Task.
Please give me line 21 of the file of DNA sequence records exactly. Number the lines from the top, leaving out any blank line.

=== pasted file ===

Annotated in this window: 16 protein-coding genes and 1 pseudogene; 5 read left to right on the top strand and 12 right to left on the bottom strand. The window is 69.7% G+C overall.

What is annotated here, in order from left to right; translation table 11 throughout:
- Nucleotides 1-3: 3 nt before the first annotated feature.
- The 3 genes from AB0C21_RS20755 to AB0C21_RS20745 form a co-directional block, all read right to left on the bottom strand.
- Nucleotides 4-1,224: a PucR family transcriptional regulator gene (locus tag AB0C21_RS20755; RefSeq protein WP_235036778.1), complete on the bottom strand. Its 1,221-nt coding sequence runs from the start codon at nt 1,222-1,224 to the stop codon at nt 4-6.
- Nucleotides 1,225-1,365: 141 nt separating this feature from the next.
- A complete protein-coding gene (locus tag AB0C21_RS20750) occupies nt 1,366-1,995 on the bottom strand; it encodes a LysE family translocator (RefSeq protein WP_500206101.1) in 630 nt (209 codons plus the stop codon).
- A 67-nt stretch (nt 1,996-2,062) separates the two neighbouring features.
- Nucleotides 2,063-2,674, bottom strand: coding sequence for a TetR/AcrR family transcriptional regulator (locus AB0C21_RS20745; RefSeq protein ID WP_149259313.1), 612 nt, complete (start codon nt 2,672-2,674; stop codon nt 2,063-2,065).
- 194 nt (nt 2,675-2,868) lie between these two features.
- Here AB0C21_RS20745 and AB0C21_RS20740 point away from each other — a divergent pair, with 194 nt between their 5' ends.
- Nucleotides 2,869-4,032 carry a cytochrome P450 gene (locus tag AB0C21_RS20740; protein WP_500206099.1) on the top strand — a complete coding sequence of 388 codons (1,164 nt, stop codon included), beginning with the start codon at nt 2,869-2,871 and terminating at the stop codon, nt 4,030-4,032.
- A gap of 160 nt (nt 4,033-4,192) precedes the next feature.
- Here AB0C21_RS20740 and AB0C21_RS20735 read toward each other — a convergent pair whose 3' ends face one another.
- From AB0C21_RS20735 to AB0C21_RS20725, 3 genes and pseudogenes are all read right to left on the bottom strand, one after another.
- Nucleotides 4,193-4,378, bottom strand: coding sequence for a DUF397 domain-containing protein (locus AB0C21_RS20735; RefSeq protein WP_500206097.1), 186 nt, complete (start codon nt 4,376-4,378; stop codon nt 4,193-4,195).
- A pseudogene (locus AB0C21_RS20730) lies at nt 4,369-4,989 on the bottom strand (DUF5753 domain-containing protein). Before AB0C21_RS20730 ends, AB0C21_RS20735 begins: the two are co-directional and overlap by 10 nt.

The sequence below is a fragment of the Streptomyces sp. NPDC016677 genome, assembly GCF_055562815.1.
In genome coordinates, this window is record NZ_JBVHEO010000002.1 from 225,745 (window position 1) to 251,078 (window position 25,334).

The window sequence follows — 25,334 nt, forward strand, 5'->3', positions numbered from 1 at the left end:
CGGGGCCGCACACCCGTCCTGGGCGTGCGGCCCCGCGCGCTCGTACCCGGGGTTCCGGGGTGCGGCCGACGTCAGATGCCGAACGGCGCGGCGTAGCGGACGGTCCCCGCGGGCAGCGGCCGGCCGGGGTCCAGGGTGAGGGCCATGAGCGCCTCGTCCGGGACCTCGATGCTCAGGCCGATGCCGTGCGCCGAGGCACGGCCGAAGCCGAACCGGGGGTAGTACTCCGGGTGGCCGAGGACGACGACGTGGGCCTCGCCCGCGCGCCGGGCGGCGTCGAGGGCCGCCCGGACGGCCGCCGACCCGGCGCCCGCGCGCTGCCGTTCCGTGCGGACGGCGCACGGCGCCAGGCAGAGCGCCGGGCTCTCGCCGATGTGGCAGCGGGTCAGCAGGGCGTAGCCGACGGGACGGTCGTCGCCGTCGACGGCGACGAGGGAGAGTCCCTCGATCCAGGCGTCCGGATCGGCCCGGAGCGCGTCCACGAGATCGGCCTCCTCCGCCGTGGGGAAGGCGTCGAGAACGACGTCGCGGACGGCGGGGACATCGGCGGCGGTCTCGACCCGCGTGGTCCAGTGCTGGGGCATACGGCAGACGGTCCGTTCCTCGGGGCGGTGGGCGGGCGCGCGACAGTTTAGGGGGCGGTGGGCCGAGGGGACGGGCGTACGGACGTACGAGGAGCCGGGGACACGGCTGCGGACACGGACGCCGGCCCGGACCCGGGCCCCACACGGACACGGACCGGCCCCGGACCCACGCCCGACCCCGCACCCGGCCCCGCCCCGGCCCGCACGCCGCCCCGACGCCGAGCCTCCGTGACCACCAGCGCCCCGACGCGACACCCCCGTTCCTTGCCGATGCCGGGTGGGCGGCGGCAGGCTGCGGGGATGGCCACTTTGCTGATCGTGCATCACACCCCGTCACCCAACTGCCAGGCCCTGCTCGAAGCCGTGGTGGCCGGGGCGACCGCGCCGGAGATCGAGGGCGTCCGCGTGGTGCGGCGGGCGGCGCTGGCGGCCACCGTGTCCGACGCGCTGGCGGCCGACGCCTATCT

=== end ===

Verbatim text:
CGGGGCCGCACACCCGTCCTGGGCGTGCGGCCCCGCGCGCTCGTACCCGGGGTTCCGGGGTGCGGCCGACGTCAGATGCCGAACGGCGCGGCGTAGCGGACGGTCCCCGCGGGCAGCGGCCGGCCGGGGTCCAGGGTGAGGGCCATGAGCGCCTCGTCCGGGACCTCGATGCTCAGGCCGATGCCGTGCGCCGAGGCACGGCCGAAGCCGAACCGGGGGTAGTACTCCGGGTGGCCGAGGACGACGACGTGGGCCTCGCCCGCGCGCCGGGCGGCGTCGAGGGCCGCCCGGACGGCCGCCGACCCGGCGCCCGCGCGCTGCCGTTCCGTGCGGACGGCGCACGGCGCCAGGCAGAGCGCCGGGCTCTCGCCGATGTGGCAGCGGGTCAGCAGGGCGTAGCCGACGGGACGGTCGTCGCCGTCGACGGCGACGAGGGAGAGTCCCTCGATCCAGGCGTCCGGATCGGCCCGGAGCGCGTCCACGAGATCGGCCTCCTCCGCCGTGGGGAAGGCGTCGAGAACGACGTCGCGGACGGCGGGGACATCGGCGGCGGTCTCGACCCGCGTGGTCCAGTGCTGGGGCATACGGCAGACGGTCCGTTCCTCGGGGCGGTGGGCGGGCGCGCGACAGTTTAGGGGGCGGTGGGCCGAGGGGACGGGCGTACGGACGTACGAGGAGCCGGGGACACGGCTGCGGACACGGACGCCGGCCCGGACCCGGGCCCCACACGGACACGGACCGGCCCCGGACCCACGCCCGACCCCGCACCCGGCCCCGCCCCGGCCCGCACGCCGCCCCGACGCCGAGCCTCCGTGACCACCAGCGCCCCGACGCGACACCCCCGTTCCTTGCCGATGCCGGGTGGGCGGCGGCAGGCTGCGGGGATGGCCACTTTGCTGATCGTGCATCACACCCCGTCACCCAACTGCCAGGCCCTGCTCGAAGCCGTGGTGGCCGGGGCGACCGCGCCGGAGATCGAGGGCGTCCGCGTGGTGCGGCGGGCGGCGCTGGCGGCCACCGTGTCCGACGCGCTGGCGGCCGACGCCTATCT